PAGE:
While I will agree that widespread availability of material is a
viable methodology for dissemination, I was trying to point out that
for "preservation files" (typically either born-digital or migrated
at a higher sample rate than Redbook CD), one might wish to consider
another carrier for the data. Supplemental migration of this data is
essential for preservation.
The "operating system" for books hasn't changed very much over the
years, but the same cannot be said for computers.
On Oct 4, 2005, at 6:35 AM, Tom Fine wrote:
> And this again falls into my belief that many copies in many
> places, readily
> available so more copies in more places may be created, is the best
> preservation strategy for the long haul. This theory is nothing
> new, it's
> the genesis of book publishing. For a tale of what happens to locked
> archives in hard-to-access places, see Alexandria.
> -- Tom Fine
> ----- Original Message -----
> From: "Jerome Hartke" <[log in to unmask]>
> To: <[log in to unmask]>
> Sent: Tuesday, October 04, 2005 7:26 AM
> Subject: Re: [ARSCLIST] Requiem for the DAT (redux, was Storage of
>> Just a reminder that archivists are utilizing storage products
>> that are
>> designed and manufactured for the mass market. This has two
>> First, cost is very low because of the very large consumer market.
>> compatibility is high because of the very large installed base.
>> When professional users are given the cost of products tailored
>> for their
>> needs, the usual response is that the high cost cannot be justified
>> of the ready availability of cheap, consumer grade discs and drives.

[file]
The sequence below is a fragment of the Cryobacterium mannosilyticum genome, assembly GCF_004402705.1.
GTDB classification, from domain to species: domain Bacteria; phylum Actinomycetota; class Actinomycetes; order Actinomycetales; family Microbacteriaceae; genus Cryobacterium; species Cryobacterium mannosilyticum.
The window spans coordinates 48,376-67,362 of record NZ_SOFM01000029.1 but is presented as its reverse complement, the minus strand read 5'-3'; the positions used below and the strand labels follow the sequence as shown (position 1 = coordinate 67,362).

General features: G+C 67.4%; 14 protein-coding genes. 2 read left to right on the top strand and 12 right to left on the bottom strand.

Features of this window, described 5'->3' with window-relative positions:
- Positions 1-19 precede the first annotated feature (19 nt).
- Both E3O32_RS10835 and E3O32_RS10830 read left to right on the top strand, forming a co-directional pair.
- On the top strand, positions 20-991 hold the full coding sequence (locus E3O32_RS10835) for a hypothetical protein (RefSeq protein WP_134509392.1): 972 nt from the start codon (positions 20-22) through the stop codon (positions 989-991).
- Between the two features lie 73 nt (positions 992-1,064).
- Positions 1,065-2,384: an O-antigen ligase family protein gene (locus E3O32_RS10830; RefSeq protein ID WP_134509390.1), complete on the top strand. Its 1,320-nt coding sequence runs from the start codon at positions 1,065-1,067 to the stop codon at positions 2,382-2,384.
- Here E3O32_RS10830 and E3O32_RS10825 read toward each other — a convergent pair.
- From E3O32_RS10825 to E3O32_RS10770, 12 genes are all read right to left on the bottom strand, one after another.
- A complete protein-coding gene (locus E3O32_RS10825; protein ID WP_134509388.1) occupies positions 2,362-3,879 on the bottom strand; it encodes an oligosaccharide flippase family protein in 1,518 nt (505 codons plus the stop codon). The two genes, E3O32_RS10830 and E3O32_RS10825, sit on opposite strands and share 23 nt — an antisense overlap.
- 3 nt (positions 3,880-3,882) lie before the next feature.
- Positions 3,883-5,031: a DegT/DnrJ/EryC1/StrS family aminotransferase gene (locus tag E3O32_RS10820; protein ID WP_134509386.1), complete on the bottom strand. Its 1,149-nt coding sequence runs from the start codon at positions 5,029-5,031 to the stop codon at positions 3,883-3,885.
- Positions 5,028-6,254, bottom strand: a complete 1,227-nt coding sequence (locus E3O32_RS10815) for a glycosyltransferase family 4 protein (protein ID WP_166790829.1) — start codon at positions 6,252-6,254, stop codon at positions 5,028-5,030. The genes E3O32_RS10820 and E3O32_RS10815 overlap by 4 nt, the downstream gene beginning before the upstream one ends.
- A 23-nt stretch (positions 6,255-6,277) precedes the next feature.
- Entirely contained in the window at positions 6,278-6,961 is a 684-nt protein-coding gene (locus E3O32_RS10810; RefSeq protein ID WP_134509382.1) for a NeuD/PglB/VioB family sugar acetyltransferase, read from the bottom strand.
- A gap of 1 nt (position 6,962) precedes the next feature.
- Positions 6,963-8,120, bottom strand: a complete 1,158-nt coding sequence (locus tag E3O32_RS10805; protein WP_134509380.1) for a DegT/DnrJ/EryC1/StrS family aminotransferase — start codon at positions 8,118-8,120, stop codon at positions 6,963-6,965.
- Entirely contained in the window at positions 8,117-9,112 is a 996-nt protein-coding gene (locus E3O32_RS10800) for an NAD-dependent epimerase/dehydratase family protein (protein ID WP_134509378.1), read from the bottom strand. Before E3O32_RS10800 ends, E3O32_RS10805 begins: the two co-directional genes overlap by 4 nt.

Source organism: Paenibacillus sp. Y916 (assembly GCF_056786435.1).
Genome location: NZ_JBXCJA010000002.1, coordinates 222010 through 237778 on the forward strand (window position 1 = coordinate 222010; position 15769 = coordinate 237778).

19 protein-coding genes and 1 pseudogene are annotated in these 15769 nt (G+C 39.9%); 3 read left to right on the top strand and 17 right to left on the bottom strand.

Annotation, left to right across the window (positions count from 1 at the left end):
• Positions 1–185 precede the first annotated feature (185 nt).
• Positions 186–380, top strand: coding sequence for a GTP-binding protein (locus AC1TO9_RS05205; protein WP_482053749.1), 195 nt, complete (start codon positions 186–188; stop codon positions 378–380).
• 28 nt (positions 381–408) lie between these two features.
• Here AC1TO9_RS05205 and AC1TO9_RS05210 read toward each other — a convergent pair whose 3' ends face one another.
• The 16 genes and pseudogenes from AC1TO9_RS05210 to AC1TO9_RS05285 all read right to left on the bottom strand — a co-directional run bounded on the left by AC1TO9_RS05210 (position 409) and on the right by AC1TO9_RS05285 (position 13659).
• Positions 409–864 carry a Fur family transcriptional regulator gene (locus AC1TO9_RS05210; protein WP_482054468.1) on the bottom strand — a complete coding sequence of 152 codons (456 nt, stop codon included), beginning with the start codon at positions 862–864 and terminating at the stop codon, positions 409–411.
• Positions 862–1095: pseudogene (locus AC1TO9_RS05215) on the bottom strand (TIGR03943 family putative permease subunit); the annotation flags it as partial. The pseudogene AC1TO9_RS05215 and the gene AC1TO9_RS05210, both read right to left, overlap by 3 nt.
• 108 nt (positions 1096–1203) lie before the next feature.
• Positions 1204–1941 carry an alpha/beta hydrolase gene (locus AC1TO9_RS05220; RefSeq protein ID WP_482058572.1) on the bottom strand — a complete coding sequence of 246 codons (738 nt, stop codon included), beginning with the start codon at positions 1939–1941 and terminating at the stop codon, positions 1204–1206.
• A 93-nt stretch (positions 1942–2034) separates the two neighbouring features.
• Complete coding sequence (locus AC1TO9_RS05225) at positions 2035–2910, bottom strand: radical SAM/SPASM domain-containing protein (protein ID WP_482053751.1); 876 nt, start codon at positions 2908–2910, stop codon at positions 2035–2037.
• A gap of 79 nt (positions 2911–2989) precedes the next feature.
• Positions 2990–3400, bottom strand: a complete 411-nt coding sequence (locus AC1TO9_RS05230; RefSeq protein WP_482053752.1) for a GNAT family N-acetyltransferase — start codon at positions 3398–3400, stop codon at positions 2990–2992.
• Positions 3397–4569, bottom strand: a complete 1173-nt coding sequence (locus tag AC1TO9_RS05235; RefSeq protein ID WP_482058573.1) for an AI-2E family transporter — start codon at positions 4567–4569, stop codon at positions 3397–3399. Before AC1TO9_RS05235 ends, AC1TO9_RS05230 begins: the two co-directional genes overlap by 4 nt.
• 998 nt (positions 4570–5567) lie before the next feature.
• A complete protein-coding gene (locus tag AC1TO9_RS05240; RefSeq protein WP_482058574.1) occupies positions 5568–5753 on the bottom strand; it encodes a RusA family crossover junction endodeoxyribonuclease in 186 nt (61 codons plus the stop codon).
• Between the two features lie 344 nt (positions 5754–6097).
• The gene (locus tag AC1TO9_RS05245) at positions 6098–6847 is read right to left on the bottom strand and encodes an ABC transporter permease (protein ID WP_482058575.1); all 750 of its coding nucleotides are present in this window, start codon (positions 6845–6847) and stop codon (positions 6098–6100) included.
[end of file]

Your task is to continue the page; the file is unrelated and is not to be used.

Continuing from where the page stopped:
>> Gentlemen, we usually get what we pay for.
>> Media Sciences, Inc.
>>> -----Original Message-----
>>> From: Association for Recorded Sound Discussion List
>>> [mailto:[log in to unmask]] On Behalf Of John Spencer
>>> Sent: Monday, October 03, 2005 10:41 PM
>>> To: [log in to unmask]
>>> Subject: Re: [ARSCLIST] Requiem for the DAT (redux, was Storage
>>> of audio
>>> Dear Tom,
>>> Considering all of the variables that surround the creation (and
>>> retrieval) of optical media archival storage, I must say that
>>> "industry standardization" regarding CD-R is at best a misplaced
>>> argument. Many users of CD-R media for backup look for the best
>>> (100 spindle for $25, total junk) and expect that to be a good
>>> archival format. Even if you are using the best archival Gold CD-R
>>> media out there, you have (at best) a perilous digital archive.
>>> It is not about the shelf life, it is about the availability of
>>> drives (and perhaps compatible software/ firmware) on which you
>>> your assets.
>>> Regarding DVD+/-R, I would say that your hopes may or may not
>>> have an
>>> influence on which camp wins (DVD-HD/ Blu-Ray), and no one knows the
>>> backwards compatibility of the next generation readers.
>>> John Spencer
>>> On Oct 3, 2005, at 7:49 PM, Tom Fine wrote:
>>>> That's a good harbinger
>>>> for the long-term viability of the CDR format. This is an example
>>>> industry standardization on a method and form factor is a very Good
>>>> I'm hoping very much that DVD+/-R is a continuation of the Good
>>>> Thing but
>>>> it's pretty early to pass judgement.